After my usual "Bombay", Marilyn and I, after discussion with our excellent server, decided to split dishes, no problem.
We started with a Heirloom Tomato Sampler with a Basil Vinaigrette, 6 different type tomatoes, each type represented by either a large slice or a third of the whole tomato, $12.50. Next came a bowl of Sheep Milk Gnocchi with Maine Lobster Bolognese, many large lumps of lobster meat mixed with a light tomato sauce over the tender Gnocchi, the kitchen split the portion, for us, into two small bowls, $15.00. We had discussed with our server whether to split a steak, one of the specials, or have the vegetarian Entree; luckily we choose the latter. Our Entree, again split by the kitchen, was a Sweet Corn Pancake Napoleon with butter-roasted Cauliflower, Broccoli, Mushrooms, pencil thin Baby Carrots, Sweet Onions and Kale. The whole stack was topped with a maple Butter and Blueberry Zinfandel Gastrique( read, fresh Blueberry sauce with whole fresh Wisconsin Blueberries, cut by wine so it was only slightly sweet),$29.00. I had a glass of a lovely white wine, which I had ordered, augmented by a half glass the the Mater Dee wanted me to try. Who am I to refuse?
We ended our meal with, in house made, peach cobbler with a scoop of light Carmel ice cream and Marilyn's usual "decaf".
You can bet we will return and you should see if you agree, if and when you are in the Madison area.

Friday, August 24, 2007

All Gaul

We have been traveling for the last 15 days and over the next several weeks I will report on our activities, especially concentrating on the restaurant and food activities. Before I do I want to lay a couple of guidelines on my readers, mostly family.
As every first year Latin student learns, in his first reading lesson; "All Gaul is divided in three parts". I feel the same way about Wisconsin, where we spent at least 11 full days.
My divisions of the Badger State are: Northern, the territory from Eau Clair, Wausau and Green Bay north, Middle. Madison, Milwaukee and environs, although some would add more of the towns from Milwaukee to Green bay, around the lake and "Chicagoland", all the area south of Milwaukee and east of Beloit and Janesville.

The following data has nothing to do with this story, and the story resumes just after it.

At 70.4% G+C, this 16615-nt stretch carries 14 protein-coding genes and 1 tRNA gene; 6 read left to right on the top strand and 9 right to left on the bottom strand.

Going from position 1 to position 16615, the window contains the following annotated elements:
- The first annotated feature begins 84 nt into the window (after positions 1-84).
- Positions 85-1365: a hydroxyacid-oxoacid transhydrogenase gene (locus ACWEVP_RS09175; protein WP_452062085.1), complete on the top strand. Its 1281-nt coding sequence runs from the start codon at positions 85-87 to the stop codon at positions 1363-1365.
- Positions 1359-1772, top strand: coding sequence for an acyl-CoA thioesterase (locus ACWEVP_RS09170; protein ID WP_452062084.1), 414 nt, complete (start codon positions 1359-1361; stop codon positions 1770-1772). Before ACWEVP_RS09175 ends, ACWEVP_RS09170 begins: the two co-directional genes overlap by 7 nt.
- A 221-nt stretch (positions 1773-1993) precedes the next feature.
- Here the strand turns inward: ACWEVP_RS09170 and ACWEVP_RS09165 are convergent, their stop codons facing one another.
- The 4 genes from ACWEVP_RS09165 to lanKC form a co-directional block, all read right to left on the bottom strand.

Now that I have staked out my parameters I will tell you that my heart, as many of you know, is at Camp Nebagamon in Lake Nebagamon, WI about 25 miles Southeast of Superior.
I have been going there, off and on, for the past 67 years and the people, place and memories are very special to me.
Getting back to food most Wisconsin "dinning" is in the middle area and the the Norther area is mostly "eating", bars and lakeside road houses and taverns.
Starting in the next posting we'll get into more specifics about the past 15 days, with knife and fork in hand.

Monday, August 6, 2007

Walt's Hitching Post

Walt's Hitching Post, 3300 Madison Pike, Ft Wright, KY-859-331-0494 is our Bar-B-Que"Shack". I don't remember making reservations unless I wanted a special table or had a really big group, then I think it's helpful to the restaurant to let them know you are coming.
My order always seems to be the same: a Whole Slab, of excellent ribs, tossed salad with "house dressing"( tomato-garlic), adding crumbled blue cheese, which is extra, crisp home fried potatoes and adding onions, which are also extra and a beer. They place a basket of rye-bread, buttered and toasted plus corn sticks on the table and will gladly refill. That's a heavy, fatty meal with flavors full in every dish.
The "whole slab" is currently $18.50,including "sides" and is enough for anyone, probably 12 to 14 good sized ribs. Often there are ribs left over which make a good lunch the next day. The sauce is slightly sweet and tangy with cloves and other spices. I dip in both the ribs and potatoes and usually ask for some extra sauce of the side. The ribs are coated as they are wood roasted and people often eat them as they come.
Marilyn and I especially like the ribs which we find as good or better than those we find anywhere. We are not experts but have had ribs from Memphis, TN to Superior, WI with New York, Chicago, Georgia and Texas thrown in. What we like is that the ribs, at Walt's, are firm, meaty, not excessively fatty and cling to the bone, giving us a challenge and something to really "get our teeth into".
Walt's is reliable, relaxed and just plain easy and good. Eat with you fingers and wash your hands before you go and also afterwards, unless like our European Friends we have taken there you tackle everything with a knife and fork.
We're tried to get Danny Meyer there, with so far no luck. Go yourself and enjoy and help us pressure him.